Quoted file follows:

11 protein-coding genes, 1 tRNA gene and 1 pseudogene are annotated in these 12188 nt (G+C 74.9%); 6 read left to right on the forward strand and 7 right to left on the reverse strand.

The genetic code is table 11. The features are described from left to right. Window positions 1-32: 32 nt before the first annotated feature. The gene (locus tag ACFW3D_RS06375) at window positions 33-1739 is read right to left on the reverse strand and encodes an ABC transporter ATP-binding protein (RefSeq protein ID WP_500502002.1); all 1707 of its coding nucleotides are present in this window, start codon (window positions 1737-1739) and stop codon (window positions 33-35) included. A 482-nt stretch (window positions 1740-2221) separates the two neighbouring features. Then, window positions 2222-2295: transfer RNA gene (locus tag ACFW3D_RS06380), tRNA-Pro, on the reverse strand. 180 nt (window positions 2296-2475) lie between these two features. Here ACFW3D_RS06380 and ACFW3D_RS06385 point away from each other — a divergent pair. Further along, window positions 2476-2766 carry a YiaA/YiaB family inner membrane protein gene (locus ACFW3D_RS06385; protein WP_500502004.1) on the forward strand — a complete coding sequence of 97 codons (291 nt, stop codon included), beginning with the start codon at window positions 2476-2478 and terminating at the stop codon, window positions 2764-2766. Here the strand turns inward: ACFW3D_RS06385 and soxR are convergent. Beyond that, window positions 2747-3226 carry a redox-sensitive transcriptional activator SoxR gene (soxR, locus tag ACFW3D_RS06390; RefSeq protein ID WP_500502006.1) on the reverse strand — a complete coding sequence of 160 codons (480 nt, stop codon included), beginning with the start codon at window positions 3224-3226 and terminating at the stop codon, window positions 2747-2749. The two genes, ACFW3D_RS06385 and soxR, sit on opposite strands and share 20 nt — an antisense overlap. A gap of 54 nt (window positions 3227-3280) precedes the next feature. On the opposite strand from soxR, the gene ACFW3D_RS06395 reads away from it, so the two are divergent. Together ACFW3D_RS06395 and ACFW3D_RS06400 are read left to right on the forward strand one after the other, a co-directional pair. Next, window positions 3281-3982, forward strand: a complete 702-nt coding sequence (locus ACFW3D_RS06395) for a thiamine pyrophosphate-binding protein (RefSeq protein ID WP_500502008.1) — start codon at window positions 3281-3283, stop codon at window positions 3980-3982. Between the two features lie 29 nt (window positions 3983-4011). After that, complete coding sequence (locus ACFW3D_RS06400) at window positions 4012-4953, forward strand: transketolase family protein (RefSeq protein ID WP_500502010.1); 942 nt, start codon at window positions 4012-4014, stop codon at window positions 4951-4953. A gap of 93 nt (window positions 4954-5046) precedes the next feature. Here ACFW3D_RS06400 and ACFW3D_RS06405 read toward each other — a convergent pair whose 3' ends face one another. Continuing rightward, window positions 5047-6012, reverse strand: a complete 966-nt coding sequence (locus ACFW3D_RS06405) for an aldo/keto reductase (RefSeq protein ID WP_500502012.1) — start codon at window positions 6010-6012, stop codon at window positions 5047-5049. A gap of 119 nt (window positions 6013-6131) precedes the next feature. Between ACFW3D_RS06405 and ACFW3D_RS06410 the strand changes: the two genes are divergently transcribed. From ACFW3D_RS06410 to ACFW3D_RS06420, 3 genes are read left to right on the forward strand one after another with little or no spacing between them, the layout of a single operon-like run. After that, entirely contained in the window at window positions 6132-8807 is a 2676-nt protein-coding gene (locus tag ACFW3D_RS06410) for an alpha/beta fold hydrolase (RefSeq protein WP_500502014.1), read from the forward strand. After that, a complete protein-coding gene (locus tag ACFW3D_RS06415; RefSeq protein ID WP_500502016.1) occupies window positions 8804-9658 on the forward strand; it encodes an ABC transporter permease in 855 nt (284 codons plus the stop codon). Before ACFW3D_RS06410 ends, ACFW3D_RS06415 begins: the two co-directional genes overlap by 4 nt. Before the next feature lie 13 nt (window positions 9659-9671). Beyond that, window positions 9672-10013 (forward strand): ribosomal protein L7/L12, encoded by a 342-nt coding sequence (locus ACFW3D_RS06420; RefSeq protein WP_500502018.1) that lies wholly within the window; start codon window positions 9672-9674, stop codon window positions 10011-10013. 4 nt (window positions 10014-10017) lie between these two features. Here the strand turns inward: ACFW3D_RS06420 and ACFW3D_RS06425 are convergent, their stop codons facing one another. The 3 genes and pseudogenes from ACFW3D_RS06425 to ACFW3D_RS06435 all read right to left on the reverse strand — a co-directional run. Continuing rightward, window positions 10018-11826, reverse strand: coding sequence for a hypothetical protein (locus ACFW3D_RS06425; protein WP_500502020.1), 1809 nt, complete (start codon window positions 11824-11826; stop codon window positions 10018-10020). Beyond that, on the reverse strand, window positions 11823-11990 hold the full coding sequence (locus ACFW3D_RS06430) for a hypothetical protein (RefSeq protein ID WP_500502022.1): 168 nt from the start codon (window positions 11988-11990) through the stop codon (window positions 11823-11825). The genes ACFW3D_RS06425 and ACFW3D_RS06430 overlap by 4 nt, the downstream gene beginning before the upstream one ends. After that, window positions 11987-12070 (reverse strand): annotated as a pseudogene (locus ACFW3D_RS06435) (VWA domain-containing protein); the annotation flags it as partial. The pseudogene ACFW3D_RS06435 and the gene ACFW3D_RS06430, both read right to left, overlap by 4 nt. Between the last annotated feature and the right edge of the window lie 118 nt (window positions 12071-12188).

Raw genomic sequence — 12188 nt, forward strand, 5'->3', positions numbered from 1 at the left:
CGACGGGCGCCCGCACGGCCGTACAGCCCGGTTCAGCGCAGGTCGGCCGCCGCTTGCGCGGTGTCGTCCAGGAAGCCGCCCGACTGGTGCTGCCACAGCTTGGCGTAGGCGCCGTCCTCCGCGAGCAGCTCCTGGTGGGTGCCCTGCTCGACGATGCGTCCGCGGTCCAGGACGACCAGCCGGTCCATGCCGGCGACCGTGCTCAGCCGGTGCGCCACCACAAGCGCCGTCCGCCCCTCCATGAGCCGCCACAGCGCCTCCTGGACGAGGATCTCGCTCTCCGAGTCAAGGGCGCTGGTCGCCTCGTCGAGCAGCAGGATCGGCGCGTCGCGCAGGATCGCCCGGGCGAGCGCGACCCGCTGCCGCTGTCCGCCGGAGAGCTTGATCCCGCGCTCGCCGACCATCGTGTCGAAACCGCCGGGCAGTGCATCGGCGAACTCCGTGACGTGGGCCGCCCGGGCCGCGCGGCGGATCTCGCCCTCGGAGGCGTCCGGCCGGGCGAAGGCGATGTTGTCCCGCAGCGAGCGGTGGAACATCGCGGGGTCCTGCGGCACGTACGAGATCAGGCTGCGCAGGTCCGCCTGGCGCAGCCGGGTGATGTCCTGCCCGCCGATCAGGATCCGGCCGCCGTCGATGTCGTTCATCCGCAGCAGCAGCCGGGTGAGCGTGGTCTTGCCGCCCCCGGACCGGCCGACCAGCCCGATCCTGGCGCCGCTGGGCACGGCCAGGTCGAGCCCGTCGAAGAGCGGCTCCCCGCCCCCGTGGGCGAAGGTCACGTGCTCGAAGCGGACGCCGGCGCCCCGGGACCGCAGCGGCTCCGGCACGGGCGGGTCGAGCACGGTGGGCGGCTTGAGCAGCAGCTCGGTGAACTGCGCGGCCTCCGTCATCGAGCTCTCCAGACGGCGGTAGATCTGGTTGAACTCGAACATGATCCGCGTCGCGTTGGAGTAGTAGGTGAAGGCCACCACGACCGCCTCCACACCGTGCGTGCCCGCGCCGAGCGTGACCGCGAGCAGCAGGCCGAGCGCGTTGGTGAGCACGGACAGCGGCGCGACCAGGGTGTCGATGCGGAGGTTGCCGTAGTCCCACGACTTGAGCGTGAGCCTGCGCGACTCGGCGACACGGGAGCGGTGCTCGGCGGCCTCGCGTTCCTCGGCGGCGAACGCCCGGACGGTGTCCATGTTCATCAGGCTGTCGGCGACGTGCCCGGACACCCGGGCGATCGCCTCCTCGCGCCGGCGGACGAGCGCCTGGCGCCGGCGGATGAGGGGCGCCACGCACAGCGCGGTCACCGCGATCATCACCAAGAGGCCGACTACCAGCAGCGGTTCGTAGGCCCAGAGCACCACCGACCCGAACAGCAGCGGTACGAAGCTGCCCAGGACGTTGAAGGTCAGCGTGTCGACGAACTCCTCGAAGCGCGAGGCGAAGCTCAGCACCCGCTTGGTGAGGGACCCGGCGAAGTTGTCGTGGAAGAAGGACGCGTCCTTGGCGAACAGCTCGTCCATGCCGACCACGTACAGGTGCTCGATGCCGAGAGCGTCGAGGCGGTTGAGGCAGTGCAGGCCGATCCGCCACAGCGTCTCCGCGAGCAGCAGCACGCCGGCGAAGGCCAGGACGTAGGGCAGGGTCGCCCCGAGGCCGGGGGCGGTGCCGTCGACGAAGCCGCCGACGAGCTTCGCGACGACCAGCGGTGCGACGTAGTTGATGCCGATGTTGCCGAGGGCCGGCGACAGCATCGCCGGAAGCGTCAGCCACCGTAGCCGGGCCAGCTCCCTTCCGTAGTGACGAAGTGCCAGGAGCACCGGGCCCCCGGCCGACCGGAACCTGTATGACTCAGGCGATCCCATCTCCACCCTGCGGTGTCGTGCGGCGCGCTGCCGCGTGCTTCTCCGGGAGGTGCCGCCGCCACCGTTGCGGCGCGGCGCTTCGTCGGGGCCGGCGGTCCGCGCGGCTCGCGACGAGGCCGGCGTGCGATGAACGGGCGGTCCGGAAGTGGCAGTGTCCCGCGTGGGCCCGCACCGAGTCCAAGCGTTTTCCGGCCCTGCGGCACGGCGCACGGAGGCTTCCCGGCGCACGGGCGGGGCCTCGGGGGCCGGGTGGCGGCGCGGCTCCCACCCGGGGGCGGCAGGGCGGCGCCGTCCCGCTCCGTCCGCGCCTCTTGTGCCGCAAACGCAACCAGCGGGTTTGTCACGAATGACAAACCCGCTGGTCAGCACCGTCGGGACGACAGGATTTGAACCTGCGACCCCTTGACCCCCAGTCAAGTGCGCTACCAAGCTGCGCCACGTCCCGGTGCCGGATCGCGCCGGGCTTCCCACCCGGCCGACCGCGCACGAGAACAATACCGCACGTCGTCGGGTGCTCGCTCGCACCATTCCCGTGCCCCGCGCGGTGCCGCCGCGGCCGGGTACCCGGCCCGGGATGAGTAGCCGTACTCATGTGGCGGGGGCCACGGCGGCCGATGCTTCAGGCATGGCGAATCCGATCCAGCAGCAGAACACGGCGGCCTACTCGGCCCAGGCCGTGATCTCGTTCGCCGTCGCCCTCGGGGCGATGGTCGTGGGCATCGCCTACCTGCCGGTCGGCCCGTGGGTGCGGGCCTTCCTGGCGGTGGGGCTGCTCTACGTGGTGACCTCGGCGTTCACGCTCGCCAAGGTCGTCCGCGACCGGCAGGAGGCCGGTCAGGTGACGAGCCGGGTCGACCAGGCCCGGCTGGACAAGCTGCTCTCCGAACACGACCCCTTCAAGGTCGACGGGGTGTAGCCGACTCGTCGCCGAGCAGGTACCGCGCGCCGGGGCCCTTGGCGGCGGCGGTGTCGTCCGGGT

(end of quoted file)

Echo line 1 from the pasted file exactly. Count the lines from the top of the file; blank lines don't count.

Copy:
11 protein-coding genes, 1 tRNA gene and 1 pseudogene are annotated in these 12188 nt (G+C 74.9%); 6 read left to right on the forward strand and 7 right to left on the reverse strand.